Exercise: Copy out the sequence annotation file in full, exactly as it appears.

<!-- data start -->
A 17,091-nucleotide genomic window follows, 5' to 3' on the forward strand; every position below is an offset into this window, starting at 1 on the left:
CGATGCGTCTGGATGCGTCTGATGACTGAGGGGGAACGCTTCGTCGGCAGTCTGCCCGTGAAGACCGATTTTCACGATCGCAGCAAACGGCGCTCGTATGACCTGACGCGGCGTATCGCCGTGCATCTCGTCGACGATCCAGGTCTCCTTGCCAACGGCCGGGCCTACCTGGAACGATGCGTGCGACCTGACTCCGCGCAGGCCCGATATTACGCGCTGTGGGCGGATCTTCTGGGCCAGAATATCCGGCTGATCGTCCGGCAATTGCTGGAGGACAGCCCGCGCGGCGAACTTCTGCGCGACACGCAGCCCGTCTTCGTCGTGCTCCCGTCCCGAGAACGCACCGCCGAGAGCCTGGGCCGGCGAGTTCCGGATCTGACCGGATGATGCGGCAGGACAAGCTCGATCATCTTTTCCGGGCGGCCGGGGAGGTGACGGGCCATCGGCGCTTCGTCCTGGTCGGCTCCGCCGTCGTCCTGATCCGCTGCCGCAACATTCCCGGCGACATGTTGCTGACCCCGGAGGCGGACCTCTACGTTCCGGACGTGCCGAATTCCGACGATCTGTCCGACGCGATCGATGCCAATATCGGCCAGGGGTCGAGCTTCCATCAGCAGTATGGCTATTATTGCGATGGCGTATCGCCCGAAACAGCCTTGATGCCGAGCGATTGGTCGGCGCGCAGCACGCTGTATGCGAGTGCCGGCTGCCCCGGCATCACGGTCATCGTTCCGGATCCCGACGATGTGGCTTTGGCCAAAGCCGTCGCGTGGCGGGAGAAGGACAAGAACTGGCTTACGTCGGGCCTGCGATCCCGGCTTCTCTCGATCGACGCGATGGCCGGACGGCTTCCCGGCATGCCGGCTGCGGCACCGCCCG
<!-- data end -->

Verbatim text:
A 17,091-nucleotide genomic window follows, 5' to 3' on the forward strand; every position below is an offset into this window, starting at 1 on the left:
CGATGCGTCTGGATGCGTCTGATGACTGAGGGGGAACGCTTCGTCGGCAGTCTGCCCGTGAAGACCGATTTTCACGATCGCAGCAAACGGCGCTCGTATGACCTGACGCGGCGTATCGCCGTGCATCTCGTCGACGATCCAGGTCTCCTTGCCAACGGCCGGGCCTACCTGGAACGATGCGTGCGACCTGACTCCGCGCAGGCCCGATATTACGCGCTGTGGGCGGATCTTCTGGGCCAGAATATCCGGCTGATCGTCCGGCAATTGCTGGAGGACAGCCCGCGCGGCGAACTTCTGCGCGACACGCAGCCCGTCTTCGTCGTGCTCCCGTCCCGAGAACGCACCGCCGAGAGCCTGGGCCGGCGAGTTCCGGATCTGACCGGATGATGCGGCAGGACAAGCTCGATCATCTTTTCCGGGCGGCCGGGGAGGTGACGGGCCATCGGCGCTTCGTCCTGGTCGGCTCCGCCGTCGTCCTGATCCGCTGCCGCAACATTCCCGGCGACATGTTGCTGACCCCGGAGGCGGACCTCTACGTTCCGGACGTGCCGAATTCCGACGATCTGTCCGACGCGATCGATGCCAATATCGGCCAGGGGTCGAGCTTCCATCAGCAGTATGGCTATTATTGCGATGGCGTATCGCCCGAAACAGCCTTGATGCCGAGCGATTGGTCGGCGCGCAGCACGCTGTATGCGAGTGCCGGCTGCCCCGGCATCACGGTCATCGTTCCGGATCCCGACGATGTGGCTTTGGCCAAAGCCGTCGCGTGGCGGGAGAAGGACAAGAACTGGCTTACGTCGGGCCTGCGATCCCGGCTTCTCTCGATCGACGCGATGGCCGGACGGCTTCCCGGCATGCCGGCTGCGGCACCGCCCG